Introduction to Test-Driven Development.ppt - Bitbucket

concepcionsockSoftware and s/w Development

Aug 15, 2012 (4 years and 8 months ago)

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Test
-
Driven
Development

Christopher Bartling

Why are you here?


Why are you interested in test
-
driven
development?


What do you hope to get out of this
session?


Did this session meet your expectations
with regards to introducing you to the
concepts of test
-
driven development?

Why test
-
driven?


Cheap: Finding bugs in development


Expensive: Finding bugs in production


Bugs can result in lost revenue


Integration project between two
companies lost $100,000 due to a
misunderstood requirement

What is TDD?


Writing tests to guide development


TDD is a
design

tool


Tests drive the development of
production code


Tests explain the intent of your class

How do you do TDD?


Write a test for a class.


If the class or method under test does
not yet exist, create it


Execute the test
--
it should
fail


Write the code in the class under test to
make the test pass
--
the test should
pass


Repeat until the class implements the
responsibility it needs to

When am I done?


When your class supports the
responsibility that it needs to for your
application


Do you know what responsibility your
class must support?


Strive for classes supporting a single
responsibility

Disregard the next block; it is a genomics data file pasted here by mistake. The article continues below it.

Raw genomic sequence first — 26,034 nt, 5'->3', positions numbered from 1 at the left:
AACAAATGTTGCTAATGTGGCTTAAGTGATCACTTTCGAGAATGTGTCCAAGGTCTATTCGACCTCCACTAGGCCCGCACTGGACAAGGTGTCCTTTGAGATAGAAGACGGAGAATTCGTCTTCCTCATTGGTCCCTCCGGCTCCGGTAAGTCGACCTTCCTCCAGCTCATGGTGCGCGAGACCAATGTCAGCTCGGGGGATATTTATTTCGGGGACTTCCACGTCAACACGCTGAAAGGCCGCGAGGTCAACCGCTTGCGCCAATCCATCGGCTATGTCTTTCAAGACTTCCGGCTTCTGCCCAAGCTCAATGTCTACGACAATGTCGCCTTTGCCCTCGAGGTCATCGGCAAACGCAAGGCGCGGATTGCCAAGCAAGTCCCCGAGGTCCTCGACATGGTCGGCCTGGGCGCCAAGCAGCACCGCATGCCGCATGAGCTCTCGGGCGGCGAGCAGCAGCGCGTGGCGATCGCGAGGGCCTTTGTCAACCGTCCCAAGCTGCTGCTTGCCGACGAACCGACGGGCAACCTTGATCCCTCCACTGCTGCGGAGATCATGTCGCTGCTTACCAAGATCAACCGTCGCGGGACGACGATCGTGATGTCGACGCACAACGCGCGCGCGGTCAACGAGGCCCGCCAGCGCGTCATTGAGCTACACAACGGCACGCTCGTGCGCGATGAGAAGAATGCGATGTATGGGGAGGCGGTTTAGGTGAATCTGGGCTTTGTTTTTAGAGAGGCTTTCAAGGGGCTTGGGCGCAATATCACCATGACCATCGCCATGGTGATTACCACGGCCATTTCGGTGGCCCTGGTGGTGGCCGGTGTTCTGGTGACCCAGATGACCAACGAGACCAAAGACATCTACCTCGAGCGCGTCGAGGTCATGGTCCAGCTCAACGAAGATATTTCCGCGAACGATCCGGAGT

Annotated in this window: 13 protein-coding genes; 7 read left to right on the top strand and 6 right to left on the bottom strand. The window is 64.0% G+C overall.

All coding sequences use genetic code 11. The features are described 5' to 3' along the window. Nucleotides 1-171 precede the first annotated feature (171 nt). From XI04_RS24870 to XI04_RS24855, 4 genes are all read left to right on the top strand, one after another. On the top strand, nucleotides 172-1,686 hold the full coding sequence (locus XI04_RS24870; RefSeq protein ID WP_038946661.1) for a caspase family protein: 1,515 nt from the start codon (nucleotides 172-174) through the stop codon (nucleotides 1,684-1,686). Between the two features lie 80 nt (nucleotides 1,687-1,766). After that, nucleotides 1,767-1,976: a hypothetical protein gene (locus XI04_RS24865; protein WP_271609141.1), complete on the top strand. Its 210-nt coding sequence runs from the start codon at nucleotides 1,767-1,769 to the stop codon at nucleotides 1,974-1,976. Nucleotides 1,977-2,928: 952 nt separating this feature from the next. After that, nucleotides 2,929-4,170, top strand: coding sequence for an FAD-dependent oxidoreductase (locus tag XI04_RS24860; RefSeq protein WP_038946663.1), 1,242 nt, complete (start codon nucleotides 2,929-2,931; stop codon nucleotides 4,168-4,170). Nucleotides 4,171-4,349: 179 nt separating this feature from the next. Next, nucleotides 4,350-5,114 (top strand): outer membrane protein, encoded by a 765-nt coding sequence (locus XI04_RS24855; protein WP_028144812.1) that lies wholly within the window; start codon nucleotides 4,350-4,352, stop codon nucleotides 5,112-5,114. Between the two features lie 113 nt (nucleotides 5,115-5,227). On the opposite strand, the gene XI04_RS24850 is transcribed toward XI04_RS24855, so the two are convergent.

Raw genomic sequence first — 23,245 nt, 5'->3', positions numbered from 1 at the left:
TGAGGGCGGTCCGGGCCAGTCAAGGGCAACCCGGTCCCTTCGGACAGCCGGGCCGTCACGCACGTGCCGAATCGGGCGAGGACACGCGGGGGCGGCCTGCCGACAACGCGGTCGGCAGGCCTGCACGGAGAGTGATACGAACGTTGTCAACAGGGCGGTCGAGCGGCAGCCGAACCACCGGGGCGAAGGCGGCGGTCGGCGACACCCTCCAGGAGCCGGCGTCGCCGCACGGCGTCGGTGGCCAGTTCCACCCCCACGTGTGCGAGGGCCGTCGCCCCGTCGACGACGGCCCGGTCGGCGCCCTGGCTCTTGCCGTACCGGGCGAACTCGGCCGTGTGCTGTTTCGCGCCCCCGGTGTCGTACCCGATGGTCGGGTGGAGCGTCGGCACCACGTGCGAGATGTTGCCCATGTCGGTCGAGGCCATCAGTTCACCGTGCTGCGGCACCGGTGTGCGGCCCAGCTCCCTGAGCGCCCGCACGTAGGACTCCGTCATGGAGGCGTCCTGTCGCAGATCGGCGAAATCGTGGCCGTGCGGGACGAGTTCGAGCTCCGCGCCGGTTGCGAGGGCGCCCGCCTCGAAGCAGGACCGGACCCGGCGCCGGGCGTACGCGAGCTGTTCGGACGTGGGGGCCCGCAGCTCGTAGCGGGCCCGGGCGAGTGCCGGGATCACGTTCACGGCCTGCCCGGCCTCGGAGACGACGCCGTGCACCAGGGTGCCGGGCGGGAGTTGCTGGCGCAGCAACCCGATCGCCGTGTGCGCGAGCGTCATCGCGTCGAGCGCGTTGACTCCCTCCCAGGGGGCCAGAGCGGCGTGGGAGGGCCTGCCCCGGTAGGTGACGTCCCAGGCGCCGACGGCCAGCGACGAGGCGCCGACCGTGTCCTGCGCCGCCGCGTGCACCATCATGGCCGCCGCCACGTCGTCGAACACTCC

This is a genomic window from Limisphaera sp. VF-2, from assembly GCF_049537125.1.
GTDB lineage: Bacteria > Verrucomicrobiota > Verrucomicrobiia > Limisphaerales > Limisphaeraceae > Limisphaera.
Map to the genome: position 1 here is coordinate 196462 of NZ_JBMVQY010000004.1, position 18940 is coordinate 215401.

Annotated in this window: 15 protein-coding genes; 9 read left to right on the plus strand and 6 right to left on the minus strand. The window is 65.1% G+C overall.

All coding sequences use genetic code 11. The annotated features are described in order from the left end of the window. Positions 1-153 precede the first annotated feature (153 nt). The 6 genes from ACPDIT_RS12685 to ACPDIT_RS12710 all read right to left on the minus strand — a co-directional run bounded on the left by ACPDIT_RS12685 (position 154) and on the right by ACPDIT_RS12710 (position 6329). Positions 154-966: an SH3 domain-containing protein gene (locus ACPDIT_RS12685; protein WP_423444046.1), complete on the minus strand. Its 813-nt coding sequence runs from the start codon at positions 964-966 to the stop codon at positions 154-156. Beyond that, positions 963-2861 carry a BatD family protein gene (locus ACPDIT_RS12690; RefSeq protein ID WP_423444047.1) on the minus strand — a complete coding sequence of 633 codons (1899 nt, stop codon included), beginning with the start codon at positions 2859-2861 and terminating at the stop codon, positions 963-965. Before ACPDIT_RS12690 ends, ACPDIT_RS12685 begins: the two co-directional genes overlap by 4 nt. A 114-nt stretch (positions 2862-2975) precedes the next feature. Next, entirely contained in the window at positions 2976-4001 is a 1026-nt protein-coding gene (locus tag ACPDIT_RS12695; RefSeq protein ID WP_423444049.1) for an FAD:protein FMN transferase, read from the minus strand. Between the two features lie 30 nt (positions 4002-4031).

Smaller, focused classes are easier to
maintain and test

What about
collaborators?


My class depends on other classes. It
collaborates with other objects


Use
test doubles

to stub, fake, spy, or
mock collaborations


Look to mock object frameworks to help
you implement test doubles

Mock objects


State verification


Direct outputs


Indirect outputs


Behavior verification

Refactoring


Change code to make it more flexible to
future changes


Does
not

change behavior


Tests are necessary to ensure you have
not changed behavior


Do refactoring all the time


Watch your technical debt

Programming by
intention


IDEs automate a lot of common
developer actions


Learn to use the IDE and plugins


Learn the refactorings


Learn key mappings


Eclipse, IntelliJ IDEA, NetBeans


Visual Studio, ReSharper add
-
in





Design tips


Single responsibility
principle (SRP)


Strive to have each class do one and
only one thing


Only one reason to change the class


Keeps classes small and cohesive


Easier to test and maintain


Refactor classes to move responsibilities
to other classes which can then
collaborate

Dependency injection


Promote loose coupling of classes


Always refer to interface types


Classes should not know about
implementation types


Use an assembler to wire up the
dependencies between classes

Don’t repeat yourself


DRY


Look out for copy and paste reuse


Static analysis tools can be used to root
out this behavior

Favor interface
inheritance


Use interfaces, especially when it
involves collaborations


Reusable implementation can be
delegated to by interface implementers


Implementation inheritance is fragile and
restrictive

Favor delegation


Favor composition over inheritance


Implementation inheritance is brittle


Composition is flexible


Use delegation instead of
implementation inheritance to reuse
common implementations

Recommended
Reading

Recommended
Reading

Discussion


Contact information


Email:
chris.bartling@gmail.com


Blog:
http://bartling.blogspot.com


Twitter: @cbartling


LinkedIn:
http://www.linkedin.com/in/chrisbartling